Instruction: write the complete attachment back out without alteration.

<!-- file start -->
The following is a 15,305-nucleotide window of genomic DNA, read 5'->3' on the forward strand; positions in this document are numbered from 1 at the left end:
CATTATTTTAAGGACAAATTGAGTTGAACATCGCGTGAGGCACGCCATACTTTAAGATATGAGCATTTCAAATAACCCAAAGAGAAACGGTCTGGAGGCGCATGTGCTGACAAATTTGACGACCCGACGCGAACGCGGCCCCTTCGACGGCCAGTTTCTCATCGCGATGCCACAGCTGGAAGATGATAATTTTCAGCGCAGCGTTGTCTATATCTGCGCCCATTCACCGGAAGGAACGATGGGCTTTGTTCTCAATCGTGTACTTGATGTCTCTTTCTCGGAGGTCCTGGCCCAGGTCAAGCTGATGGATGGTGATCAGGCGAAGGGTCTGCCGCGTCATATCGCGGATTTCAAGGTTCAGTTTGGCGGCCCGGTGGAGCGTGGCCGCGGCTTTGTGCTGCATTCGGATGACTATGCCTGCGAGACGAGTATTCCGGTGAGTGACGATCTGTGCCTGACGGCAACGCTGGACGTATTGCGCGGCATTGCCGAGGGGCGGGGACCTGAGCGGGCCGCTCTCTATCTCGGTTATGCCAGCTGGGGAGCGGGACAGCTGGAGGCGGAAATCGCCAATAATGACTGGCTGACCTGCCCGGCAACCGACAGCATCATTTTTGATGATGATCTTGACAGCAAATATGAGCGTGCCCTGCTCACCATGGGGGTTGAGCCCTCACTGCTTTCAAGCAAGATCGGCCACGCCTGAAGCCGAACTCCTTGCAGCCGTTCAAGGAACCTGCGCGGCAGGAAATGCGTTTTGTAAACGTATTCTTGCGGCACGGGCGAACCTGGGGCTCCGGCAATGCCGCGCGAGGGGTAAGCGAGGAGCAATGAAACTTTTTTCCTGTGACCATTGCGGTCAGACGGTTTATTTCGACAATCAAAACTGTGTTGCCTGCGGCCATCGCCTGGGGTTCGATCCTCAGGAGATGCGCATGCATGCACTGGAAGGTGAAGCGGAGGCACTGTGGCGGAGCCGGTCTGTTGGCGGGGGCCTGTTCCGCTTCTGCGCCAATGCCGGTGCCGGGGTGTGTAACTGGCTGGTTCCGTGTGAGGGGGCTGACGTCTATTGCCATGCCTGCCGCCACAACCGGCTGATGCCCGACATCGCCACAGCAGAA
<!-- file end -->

The following is a 15,305-nucleotide window of genomic DNA, read 5'->3' on the forward strand; positions in this document are numbered from 1 at the left end:
CATTATTTTAAGGACAAATTGAGTTGAACATCGCGTGAGGCACGCCATACTTTAAGATATGAGCATTTCAAATAACCCAAAGAGAAACGGTCTGGAGGCGCATGTGCTGACAAATTTGACGACCCGACGCGAACGCGGCCCCTTCGACGGCCAGTTTCTCATCGCGATGCCACAGCTGGAAGATGATAATTTTCAGCGCAGCGTTGTCTATATCTGCGCCCATTCACCGGAAGGAACGATGGGCTTTGTTCTCAATCGTGTACTTGATGTCTCTTTCTCGGAGGTCCTGGCCCAGGTCAAGCTGATGGATGGTGATCAGGCGAAGGGTCTGCCGCGTCATATCGCGGATTTCAAGGTTCAGTTTGGCGGCCCGGTGGAGCGTGGCCGCGGCTTTGTGCTGCATTCGGATGACTATGCCTGCGAGACGAGTATTCCGGTGAGTGACGATCTGTGCCTGACGGCAACGCTGGACGTATTGCGCGGCATTGCCGAGGGGCGGGGACCTGAGCGGGCCGCTCTCTATCTCGGTTATGCCAGCTGGGGAGCGGGACAGCTGGAGGCGGAAATCGCCAATAATGACTGGCTGACCTGCCCGGCAACCGACAGCATCATTTTTGATGATGATCTTGACAGCAAATATGAGCGTGCCCTGCTCACCATGGGGGTTGAGCCCTCACTGCTTTCAAGCAAGATCGGCCACGCCTGAAGCCGAACTCCTTGCAGCCGTTCAAGGAACCTGCGCGGCAGGAAATGCGTTTTGTAAACGTATTCTTGCGGCACGGGCGAACCTGGGGCTCCGGCAATGCCGCGCGAGGGGTAAGCGAGGAGCAATGAAACTTTTTTCCTGTGACCATTGCGGTCAGACGGTTTATTTCGACAATCAAAACTGTGTTGCCTGCGGCCATCGCCTGGGGTTCGATCCTCAGGAGATGCGCATGCATGCACTGGAAGGTGAAGCGGAGGCACTGTGGCGGAGCCGGTCTGTTGGCGGGGGCCTGTTCCGCTTCTGCGCCAATGCCGGTGCCGGGGTGTGTAACTGGCTGGTTCCGTGTGAGGGGGCTGACGTCTATTGCCATGCCTGCCGCCACAACCGGCTGATGCCCGACATCGCCACAGCAGAA